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Snub Him Not

By Jeff Koch on January 18, 2013.

To call Tony Parker a “shoot first” PG (a sort of short hand backhanded compliment in the NBA) is to miss the point. The Spurs’ offense is built around ball movement, player movement, spacing, execution, and a million other things we’ve mentioned a million times in these recaps. But, really, what the Spurs offense is built around is Tony Parker. Shoot or pass, it doesn’t really matter what you want to call Tony Parker. The point is: he orchestrates one of the most brutally effective and efficient offenses in the NBA with a maestro’s touch.

If you watch enough Spurs games, you can predict how most every offensive possession is going to start. Parker brings it up, passes it to a big at the top of the key, who then passes it off to either the 2 or 3 guard, while Parker curls around the entire court, through several screens, and receives the ball back at the elbow extended. At this point, the defense is already in a vulnerable position because of Parker’s speed, ball handling, and ability to knock down the jump shot from there. But pushing the possession along, Parker’s quickness and brilliant understanding of the offense will almost always leave an defense vulnerable. He forces so much collapsing and scrambling, that over the course of a 24 second possession, a hole will eventually be found (and usually exploited). Put some shooters out there, and it’s even more deadly.

Parker shoots and scores a lot because that is often the best option created by his movement. If a team deigns to shut that down, then he passes, and the weakness is found somewhere else. But Parker’s scoring is not an offshoot of selfishness or lack of vision, it’s a design of the offense. His assists have gone up over the last few years, but his scoring hasn’t really gone down. It’s a function of an even better understanding of the offense, better shooters, more trust from Pop, and just hard work on his game.

There are better point guards in the game (though not as many as most pundits would have you believe), but no better fit for the Spurs.

This was on display tonight. Without Parker in the game, the Spurs’ offense was really ragged. Especially to start the 4th quarter. It looked as if the Spurs had seized control of the game. Parker went to the bench for his rest, and the Warriors gained a bit of momentum and drew even. It was really just a matter of holding it down until Parker could come back. And once he did, the team took back the game. The two plays that iced the game: Parker finding a wide-open Danny Green for a corner 3 off of a zone defense, and Parker hitting an absolute dagger from the elbow extended to effectively end the game.

The bigger question for Spurs’ fans to grapple with: at the end of their respective careers, and with a little time for perspective, who will be remembered as the better player: Parker or Ginobili? Manu certainly owns the hearts of Spurs fans, but with his ability to stay healthy, his mastery of the offense, his (eventual) longer career, Parker may very well have the better career.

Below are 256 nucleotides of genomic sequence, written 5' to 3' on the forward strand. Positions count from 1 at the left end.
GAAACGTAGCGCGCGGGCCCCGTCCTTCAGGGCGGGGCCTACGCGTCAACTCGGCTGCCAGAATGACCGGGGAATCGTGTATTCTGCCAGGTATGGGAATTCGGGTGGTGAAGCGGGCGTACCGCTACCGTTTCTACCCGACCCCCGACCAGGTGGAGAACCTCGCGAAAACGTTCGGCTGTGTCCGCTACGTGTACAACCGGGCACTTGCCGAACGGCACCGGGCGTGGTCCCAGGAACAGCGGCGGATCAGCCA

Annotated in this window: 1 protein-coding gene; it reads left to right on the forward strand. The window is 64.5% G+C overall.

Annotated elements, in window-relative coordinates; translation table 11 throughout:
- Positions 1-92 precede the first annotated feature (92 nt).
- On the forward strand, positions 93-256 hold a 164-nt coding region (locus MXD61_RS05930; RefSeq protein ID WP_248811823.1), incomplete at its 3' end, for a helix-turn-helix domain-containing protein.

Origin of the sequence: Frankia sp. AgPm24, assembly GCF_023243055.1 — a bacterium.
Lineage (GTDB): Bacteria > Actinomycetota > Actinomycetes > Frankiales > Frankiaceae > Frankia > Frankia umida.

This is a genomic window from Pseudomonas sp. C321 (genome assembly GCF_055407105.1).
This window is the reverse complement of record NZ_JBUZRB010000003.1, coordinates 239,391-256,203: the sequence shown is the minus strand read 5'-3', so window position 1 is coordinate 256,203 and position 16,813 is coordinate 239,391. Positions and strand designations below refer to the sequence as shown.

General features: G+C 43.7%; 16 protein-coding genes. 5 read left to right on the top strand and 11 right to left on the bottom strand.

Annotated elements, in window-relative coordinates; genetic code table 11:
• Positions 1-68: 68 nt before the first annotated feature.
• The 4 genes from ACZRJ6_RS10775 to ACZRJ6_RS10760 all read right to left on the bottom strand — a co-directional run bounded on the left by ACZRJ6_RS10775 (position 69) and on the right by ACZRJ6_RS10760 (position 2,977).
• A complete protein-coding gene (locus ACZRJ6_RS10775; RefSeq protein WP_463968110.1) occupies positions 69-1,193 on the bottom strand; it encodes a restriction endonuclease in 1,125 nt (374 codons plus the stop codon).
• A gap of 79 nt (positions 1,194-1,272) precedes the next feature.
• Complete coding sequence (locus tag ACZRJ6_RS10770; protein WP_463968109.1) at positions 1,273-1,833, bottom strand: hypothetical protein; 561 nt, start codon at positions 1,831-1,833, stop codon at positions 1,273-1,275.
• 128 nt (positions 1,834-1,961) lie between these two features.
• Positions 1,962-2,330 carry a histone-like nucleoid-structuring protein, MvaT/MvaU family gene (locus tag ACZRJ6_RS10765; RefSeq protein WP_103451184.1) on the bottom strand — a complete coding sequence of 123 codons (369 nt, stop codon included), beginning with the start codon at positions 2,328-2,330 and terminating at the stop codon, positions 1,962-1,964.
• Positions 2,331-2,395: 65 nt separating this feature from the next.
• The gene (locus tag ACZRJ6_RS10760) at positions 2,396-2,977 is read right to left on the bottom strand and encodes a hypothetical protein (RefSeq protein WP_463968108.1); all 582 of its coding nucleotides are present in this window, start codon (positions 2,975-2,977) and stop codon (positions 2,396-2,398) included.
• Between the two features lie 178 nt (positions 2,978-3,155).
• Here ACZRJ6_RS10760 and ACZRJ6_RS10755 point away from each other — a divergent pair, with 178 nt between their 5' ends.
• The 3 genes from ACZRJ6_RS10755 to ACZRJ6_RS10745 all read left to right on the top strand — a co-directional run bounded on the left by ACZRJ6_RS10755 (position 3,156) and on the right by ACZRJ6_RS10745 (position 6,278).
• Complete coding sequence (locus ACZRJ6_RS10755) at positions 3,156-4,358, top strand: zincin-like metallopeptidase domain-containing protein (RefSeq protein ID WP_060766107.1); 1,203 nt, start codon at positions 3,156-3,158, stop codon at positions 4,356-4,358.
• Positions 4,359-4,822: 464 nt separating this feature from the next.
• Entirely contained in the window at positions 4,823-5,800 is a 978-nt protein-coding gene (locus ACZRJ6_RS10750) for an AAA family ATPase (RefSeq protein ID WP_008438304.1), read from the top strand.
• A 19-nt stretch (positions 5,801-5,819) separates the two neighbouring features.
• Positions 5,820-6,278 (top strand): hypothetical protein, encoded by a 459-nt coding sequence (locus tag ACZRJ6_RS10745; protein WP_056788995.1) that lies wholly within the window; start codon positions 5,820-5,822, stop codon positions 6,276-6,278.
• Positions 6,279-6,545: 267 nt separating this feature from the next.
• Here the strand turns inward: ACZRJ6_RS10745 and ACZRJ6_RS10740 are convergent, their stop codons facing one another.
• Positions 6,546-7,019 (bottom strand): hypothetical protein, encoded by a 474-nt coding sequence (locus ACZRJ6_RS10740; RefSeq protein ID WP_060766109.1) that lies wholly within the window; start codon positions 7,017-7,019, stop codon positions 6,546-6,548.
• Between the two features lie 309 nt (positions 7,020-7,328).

How lucky that we get to cheer for them both.

Some more notes from tonight’s win over the Warriors:

–Credit Mark Jackson. This Golden State team looks so much tougher and just better than the teams from just a few short years ago, without much change in talent. They obviously play better defense, and have the same potent offense (even playing without Curry). They will be a tough out in the playoffs.

–Tiago and Diaw are both playing extremely well right now, giving us an awesome big man rotation. Diaw seems to have found the balance of playmaking and scoring, knowing just how aggressive to be and when. And Splitter is growing into a great player before our eyes. He’s just a beast down low on both sides of the court, and can easily play the anchor role on both sides of the court when Duncan rests. What I like best, though, is that both seem to be improving their rebounding numbers. 9 for Splitter and 9 for Diaw tonight.

–Leonard also had a great rebounding night, but seemed really out of it everywhere else. It’s hard to remember that he’s only a second year player sometimes, what with his preternatural maturity and skill set. Like I’ve said many times before, it’s great to have Jackson to back him up, and to come in and play well when Leonard is struggling. Which he did tonight.

–It’s also a nice contrast to Danny Green, who has a much lower overall ceiling than Leonard, but at this point in his career, is just more reliable night to night. Particularly when he’s making that 3, Green is a superb fit for this team. At this point, he’s closer to Bowen than anybody else has been since.

–Mills was again the back-up PG in the first half, but Pop must not have liked what he saw, because De Colo got the nod at the start of the 4th. But that didn’t last long, and he went with Neal as the de facto PG for a few minutes until Tony came back in. He also switched up the big man rotation in the second half so that Duncan would play with the second unit rather than Splitter. In the third, Diaw replaced Duncan instead of Splitter, so that Duncan could spell Splitter when Parker wasn’t on the floor. Just a minor tweak in the absence of Ginobili.

Quick turnaroud as the Spurs play the Hawks in Atlanta with an early start time. Atlanta lost in Brooklyn tonight, so both teams will be traveling. Atlanta also suffered a big injury as Lou Williams went down with a knee injury. It should be an interesting “Rotation Roulette” game for both teams, and one of those games where both teams are fighting the schedule for a win.

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